A Personal Account of Intercontinental Travel During a Pandemic


After experiencing the pros and cons of international travel during the COVID-19 pandemic, flying from the US back to my home in Italy, here are some tips and suggestions based on my experience to help you get through each stage of flying abroad with the lowest risk of infection.

Preparing for the trip

With clothing always playing a crucial role on the comfortability of long and short haul flights, this has now taken on new heightened importance given the nature of coronavirus. Whilst many people will still prefer to remain wrapped up in their favourite onesie, a face mask should now also be a part of the attire to help reduce the chances of infection. In order to keep physical contact down, it can be a great idea to download airline companion apps, allowing you to minimise the number of times you need to hand over paper documents or touch airport screens to check-in. On top of this, bringing your own food and drink can also put you ahead of everyone else, with only a select number of airlines offering onboard meals. Just make sure this is in a sealed clear plastic bag so security inspectors will not need to open your bags for closer inspection.

At the Airport

A silver lining of travelling during the pandemic is that limitations on flights have provided ample room in airports for social distancing to take place. Where possible, make sure to use hand sanitiser stations and follow floor markings that clearly highlight the acceptable distance between those queuing to get on flights or use restrooms, etc. To reduce contact with other individuals, you no longer need to give the security agent your boarding pass, rather you will now need to scan your boarding pass and passport yourself. You can expect to be boarded in a group of 3 to 10 people, starting from the last row to minimise contact.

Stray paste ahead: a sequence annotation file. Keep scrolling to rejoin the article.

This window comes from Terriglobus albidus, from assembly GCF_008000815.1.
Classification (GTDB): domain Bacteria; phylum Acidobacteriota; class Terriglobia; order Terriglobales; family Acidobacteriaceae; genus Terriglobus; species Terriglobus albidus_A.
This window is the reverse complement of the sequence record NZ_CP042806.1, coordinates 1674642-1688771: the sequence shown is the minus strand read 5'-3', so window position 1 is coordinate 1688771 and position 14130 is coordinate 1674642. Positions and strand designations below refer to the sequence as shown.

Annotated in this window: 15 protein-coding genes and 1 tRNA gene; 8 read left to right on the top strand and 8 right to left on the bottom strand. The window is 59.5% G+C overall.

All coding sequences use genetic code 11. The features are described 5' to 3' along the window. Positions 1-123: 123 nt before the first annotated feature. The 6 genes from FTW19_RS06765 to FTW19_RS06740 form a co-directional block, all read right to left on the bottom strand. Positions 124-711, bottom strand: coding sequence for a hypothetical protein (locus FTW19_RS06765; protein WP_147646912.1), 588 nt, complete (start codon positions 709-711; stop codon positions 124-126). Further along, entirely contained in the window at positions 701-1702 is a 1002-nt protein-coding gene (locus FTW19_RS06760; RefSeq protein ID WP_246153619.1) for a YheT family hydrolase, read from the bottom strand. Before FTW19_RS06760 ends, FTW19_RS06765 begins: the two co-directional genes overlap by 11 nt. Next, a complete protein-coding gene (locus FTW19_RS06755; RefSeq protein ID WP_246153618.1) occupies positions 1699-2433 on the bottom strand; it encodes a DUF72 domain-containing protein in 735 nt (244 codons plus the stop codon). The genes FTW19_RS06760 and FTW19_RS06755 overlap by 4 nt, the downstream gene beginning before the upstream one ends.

Cleaning has increased both on flights and at airports, so you can be assured that your seat will have been disinfected from the previous flight before you board. With this being said, it can be wise to remain wary of high touch areas. The face mask you prepared with you must now remain on for the duration of the flight, only being taken off for eating and drinking. For peace of mind, cabins use High-Efficiency Particulate Air (HEPA) filters which capture 99% of airborne microbes, further reducing the risk of infection and allowing you to feel safe throughout your flight. In terms of seating, the best places are those at the windows, allowing for the furthest distance possible between you and those that are traversing the aisles.

Should I fly at all?

With all the measures being taken both by airlines and governments, I personally felt safe flying during the pandemic with social distancing being maintained and enforced efficiently. It should be kept in mind though that middle seats on aircraft are now being filled once more, and so there is a marked increase in the chance of infection. With this being said, when compared with those places we visit on a day to day basis, airports possess a far lower chance of infection than supermarkets, pubs, and socialising areas.


I am a Italian Physicist who crossed the English Channel to pursue a PhD in Engineering. During this journey, I brought along with me my love for reading, for science, philosophy and my fascination for travel, which you will find scattered throughout my articles. You can follow me on Instagram as @physicist_rick

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